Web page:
This brings me back to Musashi.

If we're going to end this slide into the fiscal abyss and stop the intergenerational heist, we need to address both the cost of care and the fact that so much goes to giving a few more days of low-quality life to the terminally ill. These resources could be better spent preparing the way for those just starting in life, while still providing our seniors with a more dignified end.

Bipartisan support does seem to be coalescing around means-testing for Medicare benefits, so that those who can afford it pay more. That's great, but we also we need to encourage increased use of hospice care while discouraging repeated and outrageously expensive hospitalizations.

Think that's inhumane? This heartbreaking New Yorker story by surgeon Atul Gawande about the current state of end-of-life care will change your mind.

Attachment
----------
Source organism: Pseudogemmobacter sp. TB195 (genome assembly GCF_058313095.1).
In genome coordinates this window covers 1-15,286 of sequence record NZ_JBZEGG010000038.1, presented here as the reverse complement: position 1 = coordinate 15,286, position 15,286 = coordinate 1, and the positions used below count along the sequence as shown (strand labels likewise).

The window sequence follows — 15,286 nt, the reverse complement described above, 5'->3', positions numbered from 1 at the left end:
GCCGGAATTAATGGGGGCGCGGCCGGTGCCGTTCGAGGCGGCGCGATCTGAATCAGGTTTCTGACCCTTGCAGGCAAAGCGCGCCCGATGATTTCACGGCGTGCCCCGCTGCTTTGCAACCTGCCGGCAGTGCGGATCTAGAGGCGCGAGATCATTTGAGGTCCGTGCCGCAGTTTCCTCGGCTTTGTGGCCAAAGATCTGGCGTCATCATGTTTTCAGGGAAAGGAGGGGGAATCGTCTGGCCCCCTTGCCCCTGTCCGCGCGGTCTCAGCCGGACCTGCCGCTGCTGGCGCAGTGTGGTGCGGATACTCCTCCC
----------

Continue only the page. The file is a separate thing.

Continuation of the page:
And consider what you'd do if you had to pay those expenses out of pocket, as so many young families have to. Death is inevitable. Would you impoverish your family in an ultimately unsuccessful fight against it?

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We need to celebrate our mortality, appreciate how delicate the balance between life and death is, and understand that a better life and a longer life aren't necessarily the same thing -- especially if it consumes resources desperately needed by the generations to come.

Musashi understood this. It's time we did, too.

Be sure to check out Anthony's new money management service, Mirhaydari Capital Management, and his investment newsletter, the Edge. A free, two-week trial subscription to the newsletter has been extended to MSN Money readers. Click here to sign up. Mirhaydari can be contacted at anthony@edgeletter.com and followed on Twitter at @EdgeLetter. You can view his current stock picks here. Feel free to comment below.